LOD, Israel — In a specially guarded hangar at the headquarters of Israel's largest industrial company, engineers and technicians fitted a metal box about the size of a small filing cabinet into the rear seat of what will soon be the first flyable Lavi jet fighter-bomber.
Bright orange wires wound like veins beneath the partially completed greenish-yellow skin of the aircraft, linking the box--a flight-test instrument package--to sensors throughout the plane.
"So, you're supposed to test-fly it in September?" a visitor asked his guide, the project's chief test pilot, whose name may not be divulged under military censorship rules. "Not 'supposed to test!' " the flyer responded sharply. "I will test-fly it."
Such sensitivity reflects the controversy over what is by far the biggest and most expensive industrial project in Israel's history. The debate has intensified even as the first full-scale development prototype of the Lavi, which means lion in Hebrew, nears completion.
Already, the project has consumed more than $1 billion in development costs over four years, a bill that has been paid almost totally by the American taxpayer as part of the annual $1.8-billion U.S. military aid package. And promoters of the project are counting on the United States to underwrite several billion dollars more to produce 300 aircraft.
U.S. Pays Most of Cost
Even with Washington picking up the lion's share of the tab, however, critics say the Lavi is a luxury that Israel cannot afford at a time when almost every other military and civilian government program is being scaled back because of the country's severe economic crisis.
"There is a definite risk that the Lavi may ultimately be not so much a lion as a huge white elephant," the English-language Jerusalem Post said in an editorial not long ago.
Despite its critics, the project recently escaped some last-minute swipes of the budget cutter's ax before the beginning of Israel's new fiscal year April 1.
"It survived," Menachem Meron, director general of the Defense Ministry, said in an interview. "The Lavi is alive and kicking."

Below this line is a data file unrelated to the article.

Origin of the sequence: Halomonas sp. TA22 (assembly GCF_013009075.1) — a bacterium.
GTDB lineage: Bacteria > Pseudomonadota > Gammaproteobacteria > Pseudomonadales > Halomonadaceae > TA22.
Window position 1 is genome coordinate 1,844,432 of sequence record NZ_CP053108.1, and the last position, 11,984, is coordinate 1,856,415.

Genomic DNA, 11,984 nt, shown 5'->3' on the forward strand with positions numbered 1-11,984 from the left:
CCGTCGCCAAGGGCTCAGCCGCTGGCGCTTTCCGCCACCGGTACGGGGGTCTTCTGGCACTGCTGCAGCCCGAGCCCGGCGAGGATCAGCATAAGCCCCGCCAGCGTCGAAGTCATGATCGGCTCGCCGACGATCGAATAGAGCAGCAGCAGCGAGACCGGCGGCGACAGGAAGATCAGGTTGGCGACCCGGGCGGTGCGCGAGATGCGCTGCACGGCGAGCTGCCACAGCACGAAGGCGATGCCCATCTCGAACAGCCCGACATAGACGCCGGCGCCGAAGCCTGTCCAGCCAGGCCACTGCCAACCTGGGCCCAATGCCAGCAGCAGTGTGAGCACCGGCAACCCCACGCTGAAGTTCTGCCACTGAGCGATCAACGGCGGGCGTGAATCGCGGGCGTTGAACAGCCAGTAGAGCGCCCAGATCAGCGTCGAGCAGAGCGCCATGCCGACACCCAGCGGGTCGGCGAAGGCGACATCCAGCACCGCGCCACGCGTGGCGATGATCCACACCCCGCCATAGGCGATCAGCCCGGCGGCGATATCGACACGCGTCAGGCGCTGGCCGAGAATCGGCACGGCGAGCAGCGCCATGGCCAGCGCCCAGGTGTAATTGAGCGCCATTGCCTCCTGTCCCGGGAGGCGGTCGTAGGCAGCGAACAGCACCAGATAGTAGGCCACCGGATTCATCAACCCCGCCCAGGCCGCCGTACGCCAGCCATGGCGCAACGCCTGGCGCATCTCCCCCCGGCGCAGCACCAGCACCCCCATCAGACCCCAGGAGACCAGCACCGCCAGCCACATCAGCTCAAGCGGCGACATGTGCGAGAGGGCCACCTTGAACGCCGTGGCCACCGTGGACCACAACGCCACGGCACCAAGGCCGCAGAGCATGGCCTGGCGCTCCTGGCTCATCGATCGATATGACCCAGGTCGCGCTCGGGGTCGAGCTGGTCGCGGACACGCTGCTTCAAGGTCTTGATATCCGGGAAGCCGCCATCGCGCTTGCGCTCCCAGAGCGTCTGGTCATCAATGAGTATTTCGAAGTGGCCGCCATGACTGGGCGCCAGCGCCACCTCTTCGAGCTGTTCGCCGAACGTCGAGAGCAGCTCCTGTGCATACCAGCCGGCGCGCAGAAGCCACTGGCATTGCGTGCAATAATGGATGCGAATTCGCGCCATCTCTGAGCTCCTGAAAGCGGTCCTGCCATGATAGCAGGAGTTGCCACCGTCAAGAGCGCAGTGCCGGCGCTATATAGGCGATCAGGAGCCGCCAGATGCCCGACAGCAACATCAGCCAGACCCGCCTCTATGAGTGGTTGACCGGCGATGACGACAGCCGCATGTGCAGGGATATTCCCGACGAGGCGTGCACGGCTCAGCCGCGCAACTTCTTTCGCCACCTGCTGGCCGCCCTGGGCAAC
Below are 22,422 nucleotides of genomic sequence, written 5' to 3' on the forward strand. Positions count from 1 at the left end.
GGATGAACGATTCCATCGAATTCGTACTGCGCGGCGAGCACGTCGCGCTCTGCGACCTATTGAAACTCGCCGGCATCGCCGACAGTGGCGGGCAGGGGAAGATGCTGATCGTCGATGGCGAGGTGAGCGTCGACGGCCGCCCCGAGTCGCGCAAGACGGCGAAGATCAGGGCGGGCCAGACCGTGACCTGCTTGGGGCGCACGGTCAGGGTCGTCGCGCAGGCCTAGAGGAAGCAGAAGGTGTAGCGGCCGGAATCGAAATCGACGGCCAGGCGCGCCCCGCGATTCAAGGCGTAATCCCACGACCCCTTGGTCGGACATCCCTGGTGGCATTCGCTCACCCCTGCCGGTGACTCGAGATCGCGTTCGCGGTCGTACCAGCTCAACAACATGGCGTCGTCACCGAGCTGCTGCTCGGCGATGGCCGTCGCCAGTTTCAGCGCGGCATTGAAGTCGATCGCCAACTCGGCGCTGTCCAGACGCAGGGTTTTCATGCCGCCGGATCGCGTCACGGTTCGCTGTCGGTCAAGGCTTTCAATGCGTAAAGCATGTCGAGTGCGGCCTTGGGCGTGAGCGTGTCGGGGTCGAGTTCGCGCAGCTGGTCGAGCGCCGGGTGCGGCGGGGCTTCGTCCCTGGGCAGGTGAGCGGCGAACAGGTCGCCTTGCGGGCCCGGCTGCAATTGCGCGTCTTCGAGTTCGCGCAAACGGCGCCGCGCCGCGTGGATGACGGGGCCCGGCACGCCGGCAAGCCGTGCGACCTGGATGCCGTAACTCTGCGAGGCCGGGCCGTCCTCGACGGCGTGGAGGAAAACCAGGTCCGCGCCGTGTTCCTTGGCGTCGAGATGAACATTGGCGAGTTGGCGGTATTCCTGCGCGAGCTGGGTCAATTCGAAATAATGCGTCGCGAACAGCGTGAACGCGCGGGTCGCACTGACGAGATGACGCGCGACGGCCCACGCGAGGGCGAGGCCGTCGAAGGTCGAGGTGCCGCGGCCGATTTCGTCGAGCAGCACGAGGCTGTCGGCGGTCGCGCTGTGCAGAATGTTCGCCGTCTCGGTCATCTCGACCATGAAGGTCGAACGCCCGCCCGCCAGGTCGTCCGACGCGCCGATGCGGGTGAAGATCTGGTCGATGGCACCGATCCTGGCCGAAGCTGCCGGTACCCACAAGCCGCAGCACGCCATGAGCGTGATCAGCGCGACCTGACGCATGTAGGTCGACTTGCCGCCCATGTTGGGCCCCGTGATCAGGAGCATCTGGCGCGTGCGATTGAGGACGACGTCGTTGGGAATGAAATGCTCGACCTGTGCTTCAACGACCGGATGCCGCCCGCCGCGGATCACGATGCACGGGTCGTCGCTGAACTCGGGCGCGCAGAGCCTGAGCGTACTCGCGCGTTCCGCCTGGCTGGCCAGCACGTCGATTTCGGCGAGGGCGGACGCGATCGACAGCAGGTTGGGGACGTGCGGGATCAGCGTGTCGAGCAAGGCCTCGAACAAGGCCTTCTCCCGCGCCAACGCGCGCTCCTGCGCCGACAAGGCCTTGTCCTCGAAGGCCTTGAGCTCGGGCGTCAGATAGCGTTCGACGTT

Meron acknowledged, however, that "the battle is never over until the end of the program." And he said the next six to 12 months, when critical decisions regarding the Lavi's production are expected, will be particularly fateful for the plane.
The object of the controversy is a surprisingly small and sleek-looking multipurpose fighter that officials here at Israel Aircraft Industries (IAI) say is designed to carry the country's air force into the 21st Century.
Measuring only about 50 feet long, with a 28-foot wingspan, the Lavi will fly at about 1,300 miles an hour and will be a veritable laboratory of the latest computer and avionics technology, the project test pilot said. Its small size is "one of the biggest advantages," helping to make the aircraft difficult to detect by enemy radar, he added. By comparison, the U.S.-built F-4 Phantom, a fighter of an earlier generation that the Israeli air force still uses, is about 63 feet long and has a 38-foot wingspan.
The prototype currently being loaded with instrumentation in IAI's special hangar here is known as "B-1" and is scheduled for its first test flight in five months. If all goes according to plan, the first production aircraft are to be built in late 1990 or early 1991, with output quickly reaching a targeted 24 to 30 planes per year.
When operational, the Lavi is expected first to replace the U.S.-made A-4 attack bombers now being flown by the Israeli air force and then the Israeli-made Kfir fighter-bombers. The Kfir, modeled roughly after France's Mirage III, has been in production since the mid-1970s.
IAI President Moshe Keret said in an interview that, including development and so-called initial procurement items such as spare parts and training, each Lavi will cost about $30 million.
He added that he believes the Lavi will cost less--"but, if not, it is in the same ballpark"--than the American-made F-16, which is often cited as a comparable aircraft, Keret said.
Even if his projections are correct--and there is considerable argument that they are far too low--the cost of the Lavi project is enormous in relation to the Israeli economy. By some estimates, the Lavi at its peak will devour as much as 5% of Israel's gross national product, the entire value of goods and services produced here each year.
It already represents "about one-quarter of our activity," said Shmuel Peretz, IAI's deputy vice president for finance. With more than 20,000 employees and annual sales of more than $900 million, IAI is Israel's largest enterprise.
Relative to the size of the country, the economic impact of the Lavi program compares to that of the American race to land men on the moon during the 1960s.